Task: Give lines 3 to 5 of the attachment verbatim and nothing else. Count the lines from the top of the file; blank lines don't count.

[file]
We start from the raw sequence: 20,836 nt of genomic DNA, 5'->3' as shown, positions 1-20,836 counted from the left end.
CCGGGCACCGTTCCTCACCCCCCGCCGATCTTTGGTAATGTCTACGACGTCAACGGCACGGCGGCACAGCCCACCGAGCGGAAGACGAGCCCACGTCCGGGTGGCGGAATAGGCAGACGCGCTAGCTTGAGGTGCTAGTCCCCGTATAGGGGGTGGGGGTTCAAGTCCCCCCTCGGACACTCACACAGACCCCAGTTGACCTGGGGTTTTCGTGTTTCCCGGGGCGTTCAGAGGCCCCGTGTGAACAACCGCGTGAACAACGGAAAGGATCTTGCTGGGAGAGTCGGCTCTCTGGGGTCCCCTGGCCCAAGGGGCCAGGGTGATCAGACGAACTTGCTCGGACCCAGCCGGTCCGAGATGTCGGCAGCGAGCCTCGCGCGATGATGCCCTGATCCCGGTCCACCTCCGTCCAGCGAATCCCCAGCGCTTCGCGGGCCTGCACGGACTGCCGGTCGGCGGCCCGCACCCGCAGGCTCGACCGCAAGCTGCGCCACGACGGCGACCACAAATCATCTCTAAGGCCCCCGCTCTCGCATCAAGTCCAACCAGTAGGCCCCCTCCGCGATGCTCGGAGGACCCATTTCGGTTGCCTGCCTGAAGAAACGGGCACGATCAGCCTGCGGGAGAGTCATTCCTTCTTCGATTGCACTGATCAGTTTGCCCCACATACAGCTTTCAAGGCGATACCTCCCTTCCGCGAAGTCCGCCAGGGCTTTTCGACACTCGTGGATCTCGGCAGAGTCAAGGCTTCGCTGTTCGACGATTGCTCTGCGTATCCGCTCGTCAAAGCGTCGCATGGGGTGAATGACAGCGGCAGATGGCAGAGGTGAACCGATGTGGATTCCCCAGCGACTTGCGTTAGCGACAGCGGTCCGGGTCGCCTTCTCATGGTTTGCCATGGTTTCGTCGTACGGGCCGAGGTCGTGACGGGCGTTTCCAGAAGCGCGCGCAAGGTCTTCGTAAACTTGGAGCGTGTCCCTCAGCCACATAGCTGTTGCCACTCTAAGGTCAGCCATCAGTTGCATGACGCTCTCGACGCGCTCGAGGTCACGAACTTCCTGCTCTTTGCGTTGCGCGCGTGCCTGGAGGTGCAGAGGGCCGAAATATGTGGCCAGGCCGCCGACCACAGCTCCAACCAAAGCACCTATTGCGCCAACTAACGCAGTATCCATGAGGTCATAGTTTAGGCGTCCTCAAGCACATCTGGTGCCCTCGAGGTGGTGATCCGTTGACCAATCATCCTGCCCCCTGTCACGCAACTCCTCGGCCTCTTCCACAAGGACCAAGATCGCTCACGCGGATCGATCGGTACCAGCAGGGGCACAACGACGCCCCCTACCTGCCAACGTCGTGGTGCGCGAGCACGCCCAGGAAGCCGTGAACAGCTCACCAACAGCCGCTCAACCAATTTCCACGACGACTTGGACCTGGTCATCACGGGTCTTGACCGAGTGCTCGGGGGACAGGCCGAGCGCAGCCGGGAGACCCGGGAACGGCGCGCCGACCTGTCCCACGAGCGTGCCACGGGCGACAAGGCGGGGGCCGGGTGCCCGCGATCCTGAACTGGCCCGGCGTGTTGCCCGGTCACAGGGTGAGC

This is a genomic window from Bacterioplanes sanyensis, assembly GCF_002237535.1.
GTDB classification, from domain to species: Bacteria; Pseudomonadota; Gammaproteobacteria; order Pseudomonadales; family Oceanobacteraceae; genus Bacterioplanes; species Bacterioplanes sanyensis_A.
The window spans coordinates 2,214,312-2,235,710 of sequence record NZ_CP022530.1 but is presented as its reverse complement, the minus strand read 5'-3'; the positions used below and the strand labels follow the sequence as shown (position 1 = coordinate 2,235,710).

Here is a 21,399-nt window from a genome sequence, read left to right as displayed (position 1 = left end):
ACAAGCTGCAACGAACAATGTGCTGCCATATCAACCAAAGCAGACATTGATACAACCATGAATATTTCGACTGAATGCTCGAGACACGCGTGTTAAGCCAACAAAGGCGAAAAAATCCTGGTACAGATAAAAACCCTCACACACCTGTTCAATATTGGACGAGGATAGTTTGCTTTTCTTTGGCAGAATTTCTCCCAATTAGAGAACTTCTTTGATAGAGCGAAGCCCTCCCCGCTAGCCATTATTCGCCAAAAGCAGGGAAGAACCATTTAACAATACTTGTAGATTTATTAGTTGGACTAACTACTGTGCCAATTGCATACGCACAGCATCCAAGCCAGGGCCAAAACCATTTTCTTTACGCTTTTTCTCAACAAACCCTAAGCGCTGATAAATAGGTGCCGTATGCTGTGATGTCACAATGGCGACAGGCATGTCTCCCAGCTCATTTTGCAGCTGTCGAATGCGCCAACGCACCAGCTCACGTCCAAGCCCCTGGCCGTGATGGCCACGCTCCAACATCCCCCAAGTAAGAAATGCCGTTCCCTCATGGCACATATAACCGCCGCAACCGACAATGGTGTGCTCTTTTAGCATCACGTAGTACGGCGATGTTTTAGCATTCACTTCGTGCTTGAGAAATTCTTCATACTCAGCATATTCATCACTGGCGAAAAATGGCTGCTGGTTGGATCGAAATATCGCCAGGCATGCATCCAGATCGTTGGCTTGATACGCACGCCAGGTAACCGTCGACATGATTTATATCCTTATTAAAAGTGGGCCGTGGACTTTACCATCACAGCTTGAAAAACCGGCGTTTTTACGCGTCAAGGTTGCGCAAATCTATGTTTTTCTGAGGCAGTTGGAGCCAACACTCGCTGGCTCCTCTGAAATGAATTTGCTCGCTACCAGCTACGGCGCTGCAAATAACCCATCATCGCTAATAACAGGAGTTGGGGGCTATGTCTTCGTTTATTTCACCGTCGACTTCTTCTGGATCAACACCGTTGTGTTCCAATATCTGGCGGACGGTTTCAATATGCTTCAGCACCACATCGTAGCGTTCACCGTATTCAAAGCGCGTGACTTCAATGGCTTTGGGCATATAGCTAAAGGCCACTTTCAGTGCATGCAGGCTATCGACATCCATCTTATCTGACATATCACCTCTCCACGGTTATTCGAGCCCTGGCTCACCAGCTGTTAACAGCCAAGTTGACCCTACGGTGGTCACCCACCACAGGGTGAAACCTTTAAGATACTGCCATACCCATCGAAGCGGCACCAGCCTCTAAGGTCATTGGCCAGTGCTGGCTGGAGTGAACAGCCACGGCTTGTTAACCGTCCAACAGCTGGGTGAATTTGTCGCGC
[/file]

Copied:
This is a genomic window from Bacterioplanes sanyensis, assembly GCF_002237535.1.
GTDB classification, from domain to species: Bacteria; Pseudomonadota; Gammaproteobacteria; order Pseudomonadales; family Oceanobacteraceae; genus Bacterioplanes; species Bacterioplanes sanyensis_A.
The window spans coordinates 2,214,312-2,235,710 of sequence record NZ_CP022530.1 but is presented as its reverse complement, the minus strand read 5'-3'; the positions used below and the strand labels follow the sequence as shown (position 1 = coordinate 2,235,710).